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USB superspeed peripherals Forum Discussions

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We are having problems booting our device from an I2C EEPROM. Broadly speaking, the microcontroller seems to crash (or cancel) it's boot procedure and the device is not recognized by our PC. The problem does not appear on the SuperSpeed Explorer Kit, so part of this is our fault, but we are out  of ideas when it comes to understand what is happening.

We have a custom board with a  CYUSB3012-BZXC microcontroller booting from a ST i2c memory (M24M02-DR). Both chips are similar to the ones from the SSEK, although the part numbers are different. We are using 1.2V power for for Microcontroller (which can also handle 1.8V I think). I2C is driven at 100kBps. We are using an USB3 cable and port, altought the microcontroller should be booting in USB2 mode according to the datasheet.The microcontroller is in I2C EEPROM boot ('1ZZ), I'm affraid this is hardcoded and we can't change it at will beyond USB-only and I2C-only.

Our first firmware test was changing the USB descriptor in a premade example to show we could reprogram it. We have also tried removing the RTOS from the example (instead placing test code in main()) and using different unmodified examples. Changing the USB descriptor seems to work, but we couldn't confirm that playing with the RTOS actually worked (we couldn't get a LED flashing).

Here's what we have tried and what we can tell from our testing:

We added a define in code to fit the memory size. This was done before I started workiing on this, so I can only trust that this is what the code was meant to be.

Following the BootOption documentation, we changed the default elf2img arguments to fit our memory size and changed the I2C speed to 100kBps. This appears to have worked when we check the first image header read.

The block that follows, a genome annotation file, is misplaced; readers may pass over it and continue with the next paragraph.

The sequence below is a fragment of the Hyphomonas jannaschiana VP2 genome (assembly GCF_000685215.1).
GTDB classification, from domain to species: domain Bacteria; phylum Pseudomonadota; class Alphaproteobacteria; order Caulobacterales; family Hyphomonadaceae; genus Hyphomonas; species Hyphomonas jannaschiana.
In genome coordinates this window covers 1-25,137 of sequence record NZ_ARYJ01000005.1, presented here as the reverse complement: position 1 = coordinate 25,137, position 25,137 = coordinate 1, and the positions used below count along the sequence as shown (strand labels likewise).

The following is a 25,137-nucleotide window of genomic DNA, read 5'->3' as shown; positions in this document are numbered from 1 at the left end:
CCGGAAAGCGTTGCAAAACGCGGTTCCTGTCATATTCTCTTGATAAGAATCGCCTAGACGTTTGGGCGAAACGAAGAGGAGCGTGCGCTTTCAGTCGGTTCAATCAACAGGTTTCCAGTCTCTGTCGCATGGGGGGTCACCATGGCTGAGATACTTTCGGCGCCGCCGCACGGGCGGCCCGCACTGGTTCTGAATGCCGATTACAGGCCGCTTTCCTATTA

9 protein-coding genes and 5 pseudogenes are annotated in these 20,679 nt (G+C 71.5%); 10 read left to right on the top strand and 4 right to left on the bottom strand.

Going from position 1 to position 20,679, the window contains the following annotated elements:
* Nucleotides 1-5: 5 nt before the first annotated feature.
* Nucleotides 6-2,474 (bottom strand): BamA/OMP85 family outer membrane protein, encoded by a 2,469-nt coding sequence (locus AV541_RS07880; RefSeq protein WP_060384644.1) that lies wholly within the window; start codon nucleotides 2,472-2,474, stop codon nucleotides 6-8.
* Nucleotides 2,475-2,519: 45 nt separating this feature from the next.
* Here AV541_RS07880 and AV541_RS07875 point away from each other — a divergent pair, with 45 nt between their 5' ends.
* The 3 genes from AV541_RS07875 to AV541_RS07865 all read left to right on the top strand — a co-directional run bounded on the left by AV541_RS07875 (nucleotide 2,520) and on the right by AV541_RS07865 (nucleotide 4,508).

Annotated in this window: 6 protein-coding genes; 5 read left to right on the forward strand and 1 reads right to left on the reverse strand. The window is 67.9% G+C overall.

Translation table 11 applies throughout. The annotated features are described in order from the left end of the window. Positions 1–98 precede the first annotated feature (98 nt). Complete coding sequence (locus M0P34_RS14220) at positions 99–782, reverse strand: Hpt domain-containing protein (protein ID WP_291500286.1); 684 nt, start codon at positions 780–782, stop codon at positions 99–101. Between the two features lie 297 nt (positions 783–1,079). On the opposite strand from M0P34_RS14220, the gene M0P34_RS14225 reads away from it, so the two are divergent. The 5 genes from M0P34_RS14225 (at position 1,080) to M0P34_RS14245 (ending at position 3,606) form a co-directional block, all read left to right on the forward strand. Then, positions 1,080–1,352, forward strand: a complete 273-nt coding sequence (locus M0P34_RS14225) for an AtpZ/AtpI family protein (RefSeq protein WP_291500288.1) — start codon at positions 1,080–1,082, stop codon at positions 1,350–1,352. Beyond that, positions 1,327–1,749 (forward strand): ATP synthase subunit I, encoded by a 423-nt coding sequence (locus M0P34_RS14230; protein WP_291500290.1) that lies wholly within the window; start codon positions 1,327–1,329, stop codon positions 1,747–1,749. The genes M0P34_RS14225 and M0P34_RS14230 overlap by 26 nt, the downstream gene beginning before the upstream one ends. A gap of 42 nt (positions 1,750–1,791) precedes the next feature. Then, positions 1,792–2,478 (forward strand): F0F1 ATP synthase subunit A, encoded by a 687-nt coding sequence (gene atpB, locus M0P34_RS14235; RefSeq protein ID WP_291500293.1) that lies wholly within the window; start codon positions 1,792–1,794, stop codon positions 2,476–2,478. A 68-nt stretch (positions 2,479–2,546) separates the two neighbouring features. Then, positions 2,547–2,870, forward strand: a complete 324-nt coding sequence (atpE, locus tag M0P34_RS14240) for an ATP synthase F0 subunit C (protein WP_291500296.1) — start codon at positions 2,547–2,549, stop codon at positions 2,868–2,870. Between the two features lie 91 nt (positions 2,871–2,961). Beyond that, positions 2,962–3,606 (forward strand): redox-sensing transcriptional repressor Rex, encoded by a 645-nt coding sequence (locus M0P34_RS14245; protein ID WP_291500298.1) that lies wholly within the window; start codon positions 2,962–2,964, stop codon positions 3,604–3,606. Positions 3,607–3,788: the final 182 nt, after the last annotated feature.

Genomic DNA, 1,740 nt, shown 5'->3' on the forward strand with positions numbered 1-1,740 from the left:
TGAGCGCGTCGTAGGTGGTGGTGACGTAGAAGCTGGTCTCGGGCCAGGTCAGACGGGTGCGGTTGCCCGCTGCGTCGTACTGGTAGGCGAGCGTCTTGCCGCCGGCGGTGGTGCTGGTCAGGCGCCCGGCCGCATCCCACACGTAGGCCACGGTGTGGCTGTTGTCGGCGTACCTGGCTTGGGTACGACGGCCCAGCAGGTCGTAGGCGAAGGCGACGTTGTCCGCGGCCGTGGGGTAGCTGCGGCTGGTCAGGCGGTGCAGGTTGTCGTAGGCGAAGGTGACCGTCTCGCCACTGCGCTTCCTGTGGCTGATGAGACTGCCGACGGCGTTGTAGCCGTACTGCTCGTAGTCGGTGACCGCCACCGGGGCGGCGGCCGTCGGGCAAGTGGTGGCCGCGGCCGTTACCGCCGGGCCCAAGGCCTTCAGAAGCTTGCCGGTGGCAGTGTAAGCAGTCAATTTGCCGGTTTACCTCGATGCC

On the SSEK, booting from the I2C memory leads to the device being recognized. We timed the I2C communication to take around 10 seconds. Programming the RAM directly leads to the same result.

On our board, programming the RAM directly makes it so that the device is recognized correctly with it's new name. Programming the I2C shows success and the I2C lines are indeed alive while reprogramming is being done.

When we try to boot, however, the communication stops after around 1.5 seconds and the line and device appear dead. We are using the very same image in both case. Which is configured for our board's memory chip.

The 3.3V and 1.2V alimentations as well as the microcontroller's main clock are clear and stable at all time once power is on.

Any ideas on what we can try next or what might be happening?

I think this is all we have so far, if more informations are needed or if this post is unclear, feel free to shout at me and I'll clarify this.

EDIT : Since writing this post, we have noticed that the I2C header showed a size of 32kb. However, the problem is still there after changing it.


Added i2c memory schematic (17-10-2017)

5 Replies
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Hi Thomas,

The description of this problem is very long....

I understand that you could not boot from EEPROM. I am guessing it is a hardware issue.

Could you please share the schematic file of I2C part?

Not applicable

I have attached a screenshot of the memory schematic to the main post. As well as more precision of what we have tried since then. The two I2C pins are connected directly to the I2C pins of the microcontroller, they appear to work fine until it stops. The WC pin is connected to another GPIO, it is always low during write or read.

Sorry for the long post, I'd rather give more information than not enough.


Hi Thomas,

Sorry that I was not informed your new reply.

I don't know the part number of EEPROM from the screenshot you attached. So I suggest you to check if WC=LOW is OK.

If it is correct, you could download the I2C W/R example project(I2CDMA project or I2CReg project in the path of SDK) into RAM.

It provides several APIs to write to or read from external I2C device. In this way you could check if the EEPROM is good to W/R.

Hope this will help.

Not applicable

I can confirm that WC=Low is the way it should be.

Considering the problem is at the bootloader stage, I guess you propose the I2C examples to see wether or not the memory chip is correctly written and read?

Anyway I'll check this out.


HI Thomas,

Considering the problem is at the bootloader stage, I guess you propose the I2C examples to see wether or not the memory chip is correctly written and read?

>> Yes,that is exactly what I mean.

For the I2C boot issues that I have known, the root reasons could be summarized below.

1. The hardware design issue.

2. The firmware downloaded into EEPROM is not exactly same to the img file, i.e., the firmware in EEPROM is invaild.

3. The firmware reading is not correct in the boot procedure.

In general, you don't need to specify the I2C clock speed in post-build command.

Just choose EEPROM according to datasheet and design circuit according to AN70707. Then everything will work.

Hope this could help you.